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Ask CryptoVantage: Is Bitcoin a Pump and Dump Scheme?

It can be easy for bitcoin to look like a pump and dump scheme to an outside observer, but this is far from the case. Even though bitcoin shares some properties with pump and dump schemes, primarily hype and rapid price increases, these happened due to different causes.

This article explains how pump and dump schemes work, why hype and rapid price increases are the main similarities between bitcoin and pump and dump schemes, and offers an explanation for the recent hype and price rally in bitcoin.

Is Bitcoin just a pump and dump scheme?

How Pump and Dump Schemes Work

A typical pump and dump scheme occurs when a group of people hold a large amount of an asset and they work together to drive up the price of the asset by buying it at higher prices and hyping it up.

The price movements and hype around the asset draws attention from outside investors who then buy the asset because of fear of missing out. As a result of the outside investors buying the asset, the price goes up even further at which point the coordinators of the pump and dump scheme sell off their holdings at a large profit. This then causes the price of the asset to crash. The result of the pump and dump is that the insiders end up with more cash, and the outside investors are left holding an asset that is now worth less than what they bought it for.

Hype

One of the classic signs of a pump and dump scheme is that there is a relatively small group of people who are promoting an asset. Because bitcoin is a new technology, there is still a small group of people that are involved with it. And because of bitcoin’s potential to make our monetary system more fair, this small group of people promote it very strongly. To an outsider, this could look like a pump and dump scheme.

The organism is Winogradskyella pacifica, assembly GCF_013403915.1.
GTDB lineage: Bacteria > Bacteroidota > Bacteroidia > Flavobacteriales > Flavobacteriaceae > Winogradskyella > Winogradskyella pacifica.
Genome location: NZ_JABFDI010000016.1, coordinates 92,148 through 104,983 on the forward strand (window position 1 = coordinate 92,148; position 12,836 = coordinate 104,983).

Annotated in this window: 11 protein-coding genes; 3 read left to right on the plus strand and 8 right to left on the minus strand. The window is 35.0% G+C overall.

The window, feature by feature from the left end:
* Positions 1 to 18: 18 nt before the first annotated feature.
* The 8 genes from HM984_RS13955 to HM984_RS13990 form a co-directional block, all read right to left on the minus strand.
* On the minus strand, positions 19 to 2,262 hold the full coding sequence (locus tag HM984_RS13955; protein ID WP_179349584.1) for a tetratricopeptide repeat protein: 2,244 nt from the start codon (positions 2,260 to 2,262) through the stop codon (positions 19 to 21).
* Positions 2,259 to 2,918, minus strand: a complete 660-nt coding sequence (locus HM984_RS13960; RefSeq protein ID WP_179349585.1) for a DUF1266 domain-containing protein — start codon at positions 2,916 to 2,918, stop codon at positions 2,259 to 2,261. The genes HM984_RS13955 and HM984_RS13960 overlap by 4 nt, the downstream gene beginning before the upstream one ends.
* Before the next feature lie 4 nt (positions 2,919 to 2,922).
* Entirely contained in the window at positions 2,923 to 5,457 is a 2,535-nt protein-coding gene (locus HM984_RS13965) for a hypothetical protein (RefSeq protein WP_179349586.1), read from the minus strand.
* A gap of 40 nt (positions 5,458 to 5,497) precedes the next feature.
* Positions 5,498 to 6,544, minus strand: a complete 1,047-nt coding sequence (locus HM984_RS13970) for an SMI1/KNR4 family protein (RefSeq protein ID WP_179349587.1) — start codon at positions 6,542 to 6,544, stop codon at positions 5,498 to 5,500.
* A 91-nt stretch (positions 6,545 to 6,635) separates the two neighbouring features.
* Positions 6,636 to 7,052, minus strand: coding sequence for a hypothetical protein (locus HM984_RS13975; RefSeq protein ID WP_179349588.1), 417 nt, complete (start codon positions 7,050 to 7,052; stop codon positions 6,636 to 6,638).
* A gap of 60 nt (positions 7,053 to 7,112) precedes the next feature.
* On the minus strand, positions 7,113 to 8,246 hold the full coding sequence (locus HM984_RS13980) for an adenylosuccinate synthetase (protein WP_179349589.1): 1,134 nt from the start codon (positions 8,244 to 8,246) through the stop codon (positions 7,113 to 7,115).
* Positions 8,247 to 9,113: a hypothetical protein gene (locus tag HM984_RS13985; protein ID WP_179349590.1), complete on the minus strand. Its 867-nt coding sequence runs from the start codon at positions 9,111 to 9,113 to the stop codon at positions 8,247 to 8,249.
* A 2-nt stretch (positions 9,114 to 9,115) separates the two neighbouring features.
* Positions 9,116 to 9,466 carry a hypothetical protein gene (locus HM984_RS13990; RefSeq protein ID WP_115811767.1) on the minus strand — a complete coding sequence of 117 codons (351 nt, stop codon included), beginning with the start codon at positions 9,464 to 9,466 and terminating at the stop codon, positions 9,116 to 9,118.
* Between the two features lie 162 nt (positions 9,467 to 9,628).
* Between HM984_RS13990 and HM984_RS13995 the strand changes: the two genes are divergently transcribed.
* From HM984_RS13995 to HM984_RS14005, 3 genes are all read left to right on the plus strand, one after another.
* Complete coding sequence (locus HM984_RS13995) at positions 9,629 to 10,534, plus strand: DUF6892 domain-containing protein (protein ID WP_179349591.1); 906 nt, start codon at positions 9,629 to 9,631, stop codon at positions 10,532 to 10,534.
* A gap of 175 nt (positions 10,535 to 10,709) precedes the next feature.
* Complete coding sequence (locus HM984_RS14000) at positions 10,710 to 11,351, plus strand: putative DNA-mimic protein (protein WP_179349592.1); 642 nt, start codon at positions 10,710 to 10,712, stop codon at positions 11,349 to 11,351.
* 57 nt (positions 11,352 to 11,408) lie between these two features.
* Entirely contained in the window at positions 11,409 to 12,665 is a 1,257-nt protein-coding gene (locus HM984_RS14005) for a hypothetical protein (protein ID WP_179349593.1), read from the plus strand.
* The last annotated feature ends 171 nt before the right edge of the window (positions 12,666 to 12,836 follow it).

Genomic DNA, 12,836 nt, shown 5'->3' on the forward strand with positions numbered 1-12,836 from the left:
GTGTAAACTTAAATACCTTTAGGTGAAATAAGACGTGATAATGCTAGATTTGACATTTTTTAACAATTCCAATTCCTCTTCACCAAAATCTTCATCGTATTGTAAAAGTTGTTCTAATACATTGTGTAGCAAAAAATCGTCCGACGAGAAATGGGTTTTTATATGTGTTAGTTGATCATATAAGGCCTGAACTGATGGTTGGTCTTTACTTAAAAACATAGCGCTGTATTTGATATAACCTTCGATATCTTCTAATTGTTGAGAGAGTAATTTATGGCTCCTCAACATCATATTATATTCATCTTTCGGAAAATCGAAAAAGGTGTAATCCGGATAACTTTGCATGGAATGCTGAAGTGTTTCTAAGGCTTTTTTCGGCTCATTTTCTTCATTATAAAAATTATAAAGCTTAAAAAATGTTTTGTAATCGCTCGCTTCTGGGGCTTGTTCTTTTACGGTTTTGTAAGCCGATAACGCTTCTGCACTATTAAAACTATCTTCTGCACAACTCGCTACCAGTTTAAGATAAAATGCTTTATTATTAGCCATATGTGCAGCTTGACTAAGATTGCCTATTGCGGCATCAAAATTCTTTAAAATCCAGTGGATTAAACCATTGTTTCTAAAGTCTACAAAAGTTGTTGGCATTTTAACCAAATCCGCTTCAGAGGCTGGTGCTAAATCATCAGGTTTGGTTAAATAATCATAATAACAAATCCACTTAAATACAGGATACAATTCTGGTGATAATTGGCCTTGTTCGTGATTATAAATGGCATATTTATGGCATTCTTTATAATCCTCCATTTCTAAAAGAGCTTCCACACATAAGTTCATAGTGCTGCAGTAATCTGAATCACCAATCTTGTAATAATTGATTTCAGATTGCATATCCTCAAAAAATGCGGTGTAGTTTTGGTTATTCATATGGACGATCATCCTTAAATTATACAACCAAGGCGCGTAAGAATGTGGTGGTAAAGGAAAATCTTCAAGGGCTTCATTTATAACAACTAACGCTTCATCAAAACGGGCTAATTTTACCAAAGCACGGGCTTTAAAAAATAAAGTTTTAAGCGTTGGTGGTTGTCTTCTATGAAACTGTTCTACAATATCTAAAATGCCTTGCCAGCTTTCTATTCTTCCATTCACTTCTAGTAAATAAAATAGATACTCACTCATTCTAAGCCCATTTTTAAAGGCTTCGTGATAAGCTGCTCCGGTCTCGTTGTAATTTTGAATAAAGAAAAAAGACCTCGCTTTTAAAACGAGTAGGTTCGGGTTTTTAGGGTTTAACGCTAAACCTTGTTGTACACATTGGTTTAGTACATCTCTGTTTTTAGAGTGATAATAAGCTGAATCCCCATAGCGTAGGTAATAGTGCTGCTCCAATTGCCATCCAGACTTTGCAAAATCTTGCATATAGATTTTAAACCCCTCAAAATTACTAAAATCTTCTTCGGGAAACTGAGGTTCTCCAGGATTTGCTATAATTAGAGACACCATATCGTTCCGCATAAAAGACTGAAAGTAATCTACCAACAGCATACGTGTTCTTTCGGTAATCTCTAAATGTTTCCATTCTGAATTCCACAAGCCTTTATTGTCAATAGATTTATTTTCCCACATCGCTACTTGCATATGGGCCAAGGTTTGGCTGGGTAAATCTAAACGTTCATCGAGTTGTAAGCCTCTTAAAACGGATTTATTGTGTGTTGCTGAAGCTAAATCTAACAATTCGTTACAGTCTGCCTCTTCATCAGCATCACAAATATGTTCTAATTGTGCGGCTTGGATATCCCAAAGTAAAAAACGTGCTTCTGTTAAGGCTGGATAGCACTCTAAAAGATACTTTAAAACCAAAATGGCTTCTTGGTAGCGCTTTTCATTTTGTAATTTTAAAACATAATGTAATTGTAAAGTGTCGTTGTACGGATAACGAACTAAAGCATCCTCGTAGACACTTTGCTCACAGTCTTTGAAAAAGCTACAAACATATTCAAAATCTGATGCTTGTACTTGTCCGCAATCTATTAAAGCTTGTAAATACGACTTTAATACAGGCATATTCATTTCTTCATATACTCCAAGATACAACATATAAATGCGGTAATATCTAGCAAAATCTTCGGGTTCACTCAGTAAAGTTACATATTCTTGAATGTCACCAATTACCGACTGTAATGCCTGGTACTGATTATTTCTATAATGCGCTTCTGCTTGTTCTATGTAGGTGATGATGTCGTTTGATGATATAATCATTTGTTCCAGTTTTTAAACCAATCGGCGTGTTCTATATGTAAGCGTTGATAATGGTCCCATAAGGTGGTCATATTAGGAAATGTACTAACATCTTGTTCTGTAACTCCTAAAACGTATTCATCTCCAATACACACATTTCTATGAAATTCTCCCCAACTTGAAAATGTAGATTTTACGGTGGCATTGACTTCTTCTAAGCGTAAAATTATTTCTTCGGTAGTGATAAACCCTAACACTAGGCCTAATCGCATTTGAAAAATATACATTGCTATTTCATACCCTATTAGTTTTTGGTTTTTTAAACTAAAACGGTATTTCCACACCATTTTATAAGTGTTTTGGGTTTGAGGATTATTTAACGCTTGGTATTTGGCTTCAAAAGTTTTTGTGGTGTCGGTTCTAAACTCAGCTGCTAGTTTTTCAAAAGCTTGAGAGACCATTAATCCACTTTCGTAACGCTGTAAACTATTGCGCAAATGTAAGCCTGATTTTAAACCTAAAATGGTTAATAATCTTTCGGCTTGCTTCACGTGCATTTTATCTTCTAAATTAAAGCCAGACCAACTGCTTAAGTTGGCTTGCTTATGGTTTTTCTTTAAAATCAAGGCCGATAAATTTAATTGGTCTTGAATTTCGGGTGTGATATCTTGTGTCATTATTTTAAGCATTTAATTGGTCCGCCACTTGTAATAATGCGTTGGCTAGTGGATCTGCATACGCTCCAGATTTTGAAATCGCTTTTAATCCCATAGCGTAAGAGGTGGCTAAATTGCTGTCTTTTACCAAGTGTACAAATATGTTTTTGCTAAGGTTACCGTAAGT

Just like with pump and dump schemes, there is a large number of outside investors who have started investing in bitcoin as a result of the price increases and the hype around the technology. These investors are drawn to bitcoin for the same reasons they might be drawn to a pump and dump scheme, and the influx of new investors is contributing to the price increase. It is important to remember that these things alone do not make bitcoin a pump and dump scheme. Bitcoin ownership is distributed widely across many investors around the world, which makes it very hard for a group of people to control price movements.

Rapid Price Increases

Another property of pump and dump schemes is rapid increases in price. Bitcoin’s price has increased by 250% in the past five months, which has potential investors worried that the price is being pumped up so that bitcoin holders can dump their holdings. It is easy to believe this if you are not familiar with both macroeconomics and bitcoin’s monetary policy. Once you understand these topics it becomes pretty clear that bitcoin’s price increase is not part of a pump and dump scheme. In fact, bitcoin has seen rapid price increases many times over its twelve-year existence. In 2017, for example, the price of bitcoin increased 700% over five months. Before that, the price increased by 600% in just two months in 2013.

Unlike a pump and dump scheme, bitcoin has continually increased in price even after major price corrections. Even though bitcoin has had major price corrections, the overall trend is still increasing through time, which would not be true of a pump and dump scheme.

If bitcoin’s rapid price increase is not due to a pump and dump scheme, then what is it caused by? The two main factors are simple:

  • Bitcoin’s fixed supply is being met with increased demand. Even though bitcoin’s supply is fixed and unchangeable, demand for it increases steadily through time as more people learn about it and the benefits it provides. A fixed supply with increasing demand results in an increasing price. This phenomenon has been true for all of bitcoin’s twelve-year existence.
  • The current macroeconomic landscape is creating the perfect storm for investors to buy and hold bitcoin for the long term. Because of the state of the economy, in large part due to the economic response to COVID-19, there has been a recent influx of corporations and wealthy individuals who have been buying and holding large amounts of bitcoin. Low interest rates, expectations of high inflation, and the de-risking of bitcoin due to companies like Tesla buying it, have created the perfect storm for these types of investors to buy bitcoin. These types of investors have huge amounts of cash, so when they make an allocation to bitcoin, it can have a significant impact on the price.
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CryptoVantage Author Billy Garrison

About the Author

Billy Garrison

Billy Garrison focuses his research and writing on Bitcoin and the Lightning Network. He is interested in the technical details that allow these technologies to survive and grow without the need for a central authority. Billy also loves helping people learn about Bitcoin which led him to start the Halifax Bitcoin Meetup.